Guess what? If the battle looks like it’s superficial or trivial on the outside, there’s a root to why it’s such a big deal to your teen (and to you).
Put yourself in your teen’s shoes and figure out what is underneath the problem, and then put yourself back in your grown-up shoes and figure out why the issue is triggering you or making you so mad. Address that. By talking. As. In. A. Real. Conversation. Be real. Talk about things like an adult to an adult.
Don’t sugar coat important things or insult your teen’s years of experience as a human on this planet by belittling them or his/her ability to think and evaluate a situation or feelings.
Imagine you are talking to your best friend. (I thoroughly believe a parent and teen can be best friends and honest and open about everything with each other–I think society has wrongly conditioned us to believe that we can’t be friends with our children because they won’t respect us…I believe this is untrue).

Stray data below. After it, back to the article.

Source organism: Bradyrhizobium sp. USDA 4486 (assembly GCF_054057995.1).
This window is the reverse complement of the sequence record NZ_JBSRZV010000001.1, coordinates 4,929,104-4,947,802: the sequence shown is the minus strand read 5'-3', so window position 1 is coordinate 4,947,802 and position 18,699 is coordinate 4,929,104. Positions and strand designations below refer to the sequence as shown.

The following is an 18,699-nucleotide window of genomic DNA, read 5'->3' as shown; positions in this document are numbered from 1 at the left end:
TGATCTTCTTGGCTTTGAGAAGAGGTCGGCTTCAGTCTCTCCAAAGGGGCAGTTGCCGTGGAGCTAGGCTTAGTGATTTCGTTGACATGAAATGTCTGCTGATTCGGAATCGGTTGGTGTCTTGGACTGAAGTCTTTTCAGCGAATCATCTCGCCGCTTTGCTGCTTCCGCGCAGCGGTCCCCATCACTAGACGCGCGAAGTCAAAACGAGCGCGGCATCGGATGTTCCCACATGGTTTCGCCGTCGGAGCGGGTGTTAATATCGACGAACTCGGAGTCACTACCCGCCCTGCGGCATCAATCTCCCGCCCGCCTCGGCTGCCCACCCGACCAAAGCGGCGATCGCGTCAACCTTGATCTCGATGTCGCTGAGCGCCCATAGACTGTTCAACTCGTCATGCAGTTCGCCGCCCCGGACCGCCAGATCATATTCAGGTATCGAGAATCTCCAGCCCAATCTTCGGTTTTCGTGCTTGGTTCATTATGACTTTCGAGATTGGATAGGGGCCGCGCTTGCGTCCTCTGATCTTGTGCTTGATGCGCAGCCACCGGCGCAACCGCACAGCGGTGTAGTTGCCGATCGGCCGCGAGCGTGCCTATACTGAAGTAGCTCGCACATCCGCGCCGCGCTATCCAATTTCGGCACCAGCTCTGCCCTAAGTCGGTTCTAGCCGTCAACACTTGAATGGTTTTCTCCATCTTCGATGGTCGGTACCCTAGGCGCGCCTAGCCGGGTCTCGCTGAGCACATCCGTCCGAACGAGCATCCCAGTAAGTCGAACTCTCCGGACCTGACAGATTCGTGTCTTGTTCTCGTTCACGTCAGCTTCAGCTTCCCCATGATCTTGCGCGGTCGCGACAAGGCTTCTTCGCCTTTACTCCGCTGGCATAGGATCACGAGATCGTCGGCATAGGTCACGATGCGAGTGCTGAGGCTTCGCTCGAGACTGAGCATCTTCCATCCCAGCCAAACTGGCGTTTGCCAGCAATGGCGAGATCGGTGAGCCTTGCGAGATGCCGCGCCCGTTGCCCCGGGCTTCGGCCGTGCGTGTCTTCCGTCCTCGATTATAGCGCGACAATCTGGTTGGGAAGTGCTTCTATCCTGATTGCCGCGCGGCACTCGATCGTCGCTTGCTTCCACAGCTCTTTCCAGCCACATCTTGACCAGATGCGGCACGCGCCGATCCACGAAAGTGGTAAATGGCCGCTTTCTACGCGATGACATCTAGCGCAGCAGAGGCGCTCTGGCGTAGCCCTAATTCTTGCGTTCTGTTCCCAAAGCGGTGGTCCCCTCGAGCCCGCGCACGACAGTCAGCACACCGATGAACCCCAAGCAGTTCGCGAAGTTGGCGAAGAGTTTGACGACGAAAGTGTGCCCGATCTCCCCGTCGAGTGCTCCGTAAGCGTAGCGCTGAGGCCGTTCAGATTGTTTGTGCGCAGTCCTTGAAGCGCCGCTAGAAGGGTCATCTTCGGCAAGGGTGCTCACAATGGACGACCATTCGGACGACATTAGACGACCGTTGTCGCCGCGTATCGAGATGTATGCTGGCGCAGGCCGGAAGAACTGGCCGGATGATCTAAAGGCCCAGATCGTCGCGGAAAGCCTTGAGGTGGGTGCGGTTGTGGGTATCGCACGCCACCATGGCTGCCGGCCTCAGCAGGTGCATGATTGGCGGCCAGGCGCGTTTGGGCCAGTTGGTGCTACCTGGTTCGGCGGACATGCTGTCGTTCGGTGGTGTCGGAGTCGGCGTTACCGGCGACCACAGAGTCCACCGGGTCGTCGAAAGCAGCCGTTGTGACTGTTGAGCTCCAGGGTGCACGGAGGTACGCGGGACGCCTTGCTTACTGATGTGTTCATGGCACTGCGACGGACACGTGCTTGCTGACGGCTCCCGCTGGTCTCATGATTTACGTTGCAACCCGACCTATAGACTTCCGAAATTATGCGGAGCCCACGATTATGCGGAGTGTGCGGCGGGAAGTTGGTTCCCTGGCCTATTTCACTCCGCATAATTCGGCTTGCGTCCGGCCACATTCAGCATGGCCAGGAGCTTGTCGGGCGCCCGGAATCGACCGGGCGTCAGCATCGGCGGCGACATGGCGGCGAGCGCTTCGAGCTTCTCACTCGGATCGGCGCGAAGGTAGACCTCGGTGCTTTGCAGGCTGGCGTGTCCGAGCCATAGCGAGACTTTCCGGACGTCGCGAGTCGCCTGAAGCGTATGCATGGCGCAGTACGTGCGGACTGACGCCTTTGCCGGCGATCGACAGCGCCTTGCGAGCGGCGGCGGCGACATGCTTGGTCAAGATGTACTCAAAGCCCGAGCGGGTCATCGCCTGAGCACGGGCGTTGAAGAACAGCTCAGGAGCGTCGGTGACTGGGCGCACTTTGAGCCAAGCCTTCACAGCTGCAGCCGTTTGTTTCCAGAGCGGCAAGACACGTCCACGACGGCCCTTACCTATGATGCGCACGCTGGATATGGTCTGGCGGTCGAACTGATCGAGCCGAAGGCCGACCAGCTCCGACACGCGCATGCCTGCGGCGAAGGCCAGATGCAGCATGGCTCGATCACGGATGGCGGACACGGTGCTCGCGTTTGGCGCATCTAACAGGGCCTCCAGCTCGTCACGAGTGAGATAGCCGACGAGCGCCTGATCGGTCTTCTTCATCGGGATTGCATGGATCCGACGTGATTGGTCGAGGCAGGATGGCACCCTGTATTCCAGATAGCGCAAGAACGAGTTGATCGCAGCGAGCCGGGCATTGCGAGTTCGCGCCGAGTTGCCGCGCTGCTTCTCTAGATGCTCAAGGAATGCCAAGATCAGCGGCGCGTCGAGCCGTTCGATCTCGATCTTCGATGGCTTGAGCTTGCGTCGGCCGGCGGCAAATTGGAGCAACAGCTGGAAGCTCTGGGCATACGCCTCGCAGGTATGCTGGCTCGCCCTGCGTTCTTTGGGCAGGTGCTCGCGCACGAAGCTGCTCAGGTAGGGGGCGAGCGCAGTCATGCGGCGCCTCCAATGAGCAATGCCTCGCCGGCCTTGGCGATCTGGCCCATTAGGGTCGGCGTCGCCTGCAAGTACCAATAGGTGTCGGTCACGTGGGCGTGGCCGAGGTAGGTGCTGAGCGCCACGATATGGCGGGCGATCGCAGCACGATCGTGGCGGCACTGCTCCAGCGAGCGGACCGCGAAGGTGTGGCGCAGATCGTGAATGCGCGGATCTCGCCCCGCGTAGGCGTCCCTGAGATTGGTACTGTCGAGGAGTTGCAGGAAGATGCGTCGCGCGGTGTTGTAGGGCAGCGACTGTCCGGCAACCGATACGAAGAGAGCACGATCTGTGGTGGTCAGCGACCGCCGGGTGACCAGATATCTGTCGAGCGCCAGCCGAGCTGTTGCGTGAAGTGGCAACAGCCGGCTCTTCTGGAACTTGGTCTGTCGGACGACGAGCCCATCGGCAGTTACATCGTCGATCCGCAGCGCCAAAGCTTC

Would you yell at your best friend? No, you would talk it out, maybe whine or cry about it, maybe feel a bit fired up, but you would talk it out. You would take the time to listen to your friend’s arguments. You probably wouldn’t threaten or make ultimatums to your friend or say ‘no because I said so’, do this or else…
Instead, you would surely respect your friend’s perspective, even if you disagreed–you would probably thank your friend for explaining his/her view and then explain your views. If your friend said something rude to you, snapped at you, or acted annoyed at you, you’d probably take it in stride or look for explanations for the behavior (such as a bad day at work) and not take it personally.
If you did something wrong, you’d likely apologize willingly to your best friend. Apply the best friend approach again. Taking this approach with your teen, and valuing his/her thoughts, understanding why he/she wants to do (or not do) things, and having a grasp on the basis of his/her thoughts and behavior is a powerful secret to raising an awesome, respectful, appreciative, and non-bratty human.
Plus, the bonus of this approach is that you will come to have a really special relationship with your teen sooner than later.
5. Be consistent and Do number 4 over and over again. Every time. Every day. In Every Interaction with Your Teen with consistency. It’s not too late in a relationship to have the relationship you want or to help guide your teen toward a better version of themselves. Yes, it’s certainly easier to start when a child is younger, but there’s no time like the present.